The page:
Karthik S, head of digital strategy, Edelman India, seems to think so. Last year, he wrote a post to convey the point, suggesting that public relations professionals that manage social media outlets on behalf of clients have an opportunity to "be the client."

The discussion evolved from a post that shared one possible model to integrate social media and public relations into a PR-driven communication plan.

I understand Karthik's point. Eighty percent of public relations professionals see social media as a key focus in 2010. And the concept, for public relations to move beyond providing mutually beneficial communication between the organization and various publics and toward providing mutually beneficial communication for themselves and the organizations they serve, has ample popularity and several living examples to propel it forward.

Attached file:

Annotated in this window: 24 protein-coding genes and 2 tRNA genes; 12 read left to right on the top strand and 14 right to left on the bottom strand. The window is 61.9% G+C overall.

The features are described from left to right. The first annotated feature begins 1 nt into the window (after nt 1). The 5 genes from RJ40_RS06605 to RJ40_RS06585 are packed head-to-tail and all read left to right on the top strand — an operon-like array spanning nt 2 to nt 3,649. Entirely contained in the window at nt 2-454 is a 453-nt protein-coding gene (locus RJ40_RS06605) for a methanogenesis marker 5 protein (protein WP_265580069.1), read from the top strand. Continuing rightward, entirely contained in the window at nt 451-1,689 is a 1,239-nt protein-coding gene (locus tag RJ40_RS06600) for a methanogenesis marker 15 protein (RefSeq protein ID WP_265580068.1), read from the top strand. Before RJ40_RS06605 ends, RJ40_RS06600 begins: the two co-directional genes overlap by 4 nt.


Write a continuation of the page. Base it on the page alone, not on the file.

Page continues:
Right or wrong, a significant percentage of public relations professionals believe the field is moving in a direction where public relations professionals take center stage to communicate direct to hundreds or thousands of "fans" on behalf of select clients (preferably those who attract more fans), and that sheer temporary loyalty and enthusiasm from those fans will influence the mainstream media. Is that modern public relations or old school propaganda?

How media relations is sometimes misunderstood and undervalued.

I was reminded this morning of how media relations once worked, and still does in some cases. An objective reporter called a public relations professional after receiving an invitation to a groundbreaking of a public facility. The reporter had a preconceived hypothesis, wondering whether it was prudent for government to open a facility given the economy.

Many people can surmise where such a story was headed. It was meant to be a government waste piece.